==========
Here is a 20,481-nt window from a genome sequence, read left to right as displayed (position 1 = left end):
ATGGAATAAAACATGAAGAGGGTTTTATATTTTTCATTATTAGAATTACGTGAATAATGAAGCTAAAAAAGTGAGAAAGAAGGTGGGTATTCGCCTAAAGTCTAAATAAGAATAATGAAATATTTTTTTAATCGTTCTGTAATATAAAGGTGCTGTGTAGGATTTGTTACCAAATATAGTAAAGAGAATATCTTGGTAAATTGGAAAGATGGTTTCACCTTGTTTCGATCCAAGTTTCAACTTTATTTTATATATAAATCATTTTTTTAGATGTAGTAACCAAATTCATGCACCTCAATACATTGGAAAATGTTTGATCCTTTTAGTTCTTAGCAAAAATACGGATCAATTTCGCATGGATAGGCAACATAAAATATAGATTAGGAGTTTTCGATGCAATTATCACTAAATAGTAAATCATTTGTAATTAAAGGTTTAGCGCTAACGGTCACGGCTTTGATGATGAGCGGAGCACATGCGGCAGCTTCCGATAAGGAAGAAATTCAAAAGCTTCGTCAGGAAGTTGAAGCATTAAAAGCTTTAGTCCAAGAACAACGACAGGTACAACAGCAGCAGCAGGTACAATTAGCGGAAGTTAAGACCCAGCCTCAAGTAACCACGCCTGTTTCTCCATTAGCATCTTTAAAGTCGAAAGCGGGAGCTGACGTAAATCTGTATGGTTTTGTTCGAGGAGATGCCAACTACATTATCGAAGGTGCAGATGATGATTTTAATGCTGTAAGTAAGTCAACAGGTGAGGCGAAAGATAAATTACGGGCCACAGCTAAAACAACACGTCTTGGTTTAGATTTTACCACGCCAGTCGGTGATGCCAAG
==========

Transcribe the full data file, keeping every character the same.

Here is a 20,481-nt window from a genome sequence, read left to right as displayed (position 1 = left end):
ATGGAATAAAACATGAAGAGGGTTTTATATTTTTCATTATTAGAATTACGTGAATAATGAAGCTAAAAAAGTGAGAAAGAAGGTGGGTATTCGCCTAAAGTCTAAATAAGAATAATGAAATATTTTTTTAATCGTTCTGTAATATAAAGGTGCTGTGTAGGATTTGTTACCAAATATAGTAAAGAGAATATCTTGGTAAATTGGAAAGATGGTTTCACCTTGTTTCGATCCAAGTTTCAACTTTATTTTATATATAAATCATTTTTTTAGATGTAGTAACCAAATTCATGCACCTCAATACATTGGAAAATGTTTGATCCTTTTAGTTCTTAGCAAAAATACGGATCAATTTCGCATGGATAGGCAACATAAAATATAGATTAGGAGTTTTCGATGCAATTATCACTAAATAGTAAATCATTTGTAATTAAAGGTTTAGCGCTAACGGTCACGGCTTTGATGATGAGCGGAGCACATGCGGCAGCTTCCGATAAGGAAGAAATTCAAAAGCTTCGTCAGGAAGTTGAAGCATTAAAAGCTTTAGTCCAAGAACAACGACAGGTACAACAGCAGCAGCAGGTACAATTAGCGGAAGTTAAGACCCAGCCTCAAGTAACCACGCCTGTTTCTCCATTAGCATCTTTAAAGTCGAAAGCGGGAGCTGACGTAAATCTGTATGGTTTTGTTCGAGGAGATGCCAACTACATTATCGAAGGTGCAGATGATGATTTTAATGCTGTAAGTAAGTCAACAGGTGAGGCGAAAGATAAATTACGGGCCACAGCTAAAACAACACGTCTTGGTTTAGATTTTACCACGCCAGTCGGTGATGCCAAG